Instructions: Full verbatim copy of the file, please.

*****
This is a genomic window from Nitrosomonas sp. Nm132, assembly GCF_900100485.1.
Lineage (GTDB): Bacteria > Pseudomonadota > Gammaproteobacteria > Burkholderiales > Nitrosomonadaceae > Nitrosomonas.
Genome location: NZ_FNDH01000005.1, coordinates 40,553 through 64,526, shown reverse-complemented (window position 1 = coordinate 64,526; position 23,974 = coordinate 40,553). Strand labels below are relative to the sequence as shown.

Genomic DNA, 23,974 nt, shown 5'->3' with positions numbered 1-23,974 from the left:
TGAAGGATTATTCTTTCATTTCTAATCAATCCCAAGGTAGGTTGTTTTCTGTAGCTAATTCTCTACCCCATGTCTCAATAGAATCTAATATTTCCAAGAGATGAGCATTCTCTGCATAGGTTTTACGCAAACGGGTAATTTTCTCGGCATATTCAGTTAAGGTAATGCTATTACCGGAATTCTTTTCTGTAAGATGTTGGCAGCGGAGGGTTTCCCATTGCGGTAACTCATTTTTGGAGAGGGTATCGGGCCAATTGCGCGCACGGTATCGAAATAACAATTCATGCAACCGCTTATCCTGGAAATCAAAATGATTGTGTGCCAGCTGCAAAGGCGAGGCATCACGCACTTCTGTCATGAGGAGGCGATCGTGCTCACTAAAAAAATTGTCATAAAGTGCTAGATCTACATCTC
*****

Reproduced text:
This is a genomic window from Nitrosomonas sp. Nm132, assembly GCF_900100485.1.
Lineage (GTDB): Bacteria > Pseudomonadota > Gammaproteobacteria > Burkholderiales > Nitrosomonadaceae > Nitrosomonas.
Genome location: NZ_FNDH01000005.1, coordinates 40,553 through 64,526, shown reverse-complemented (window position 1 = coordinate 64,526; position 23,974 = coordinate 40,553). Strand labels below are relative to the sequence as shown.

Genomic DNA, 23,974 nt, shown 5'->3' with positions numbered 1-23,974 from the left:
TGAAGGATTATTCTTTCATTTCTAATCAATCCCAAGGTAGGTTGTTTTCTGTAGCTAATTCTCTACCCCATGTCTCAATAGAATCTAATATTTCCAAGAGATGAGCATTCTCTGCATAGGTTTTACGCAAACGGGTAATTTTCTCGGCATATTCAGTTAAGGTAATGCTATTACCGGAATTCTTTTCTGTAAGATGTTGGCAGCGGAGGGTTTCCCATTGCGGTAACTCATTTTTGGAGAGGGTATCGGGCCAATTGCGCGCACGGTATCGAAATAACAATTCATGCAACCGCTTATCCTGGAAATCAAAATGATTGTGTGCCAGCTGCAAAGGCGAGGCATCACGCACTTCTGTCATGAGGAGGCGATCGTGCTCACTAAAAAAATTGTCATAAAGTGCTAGATCTACATCTC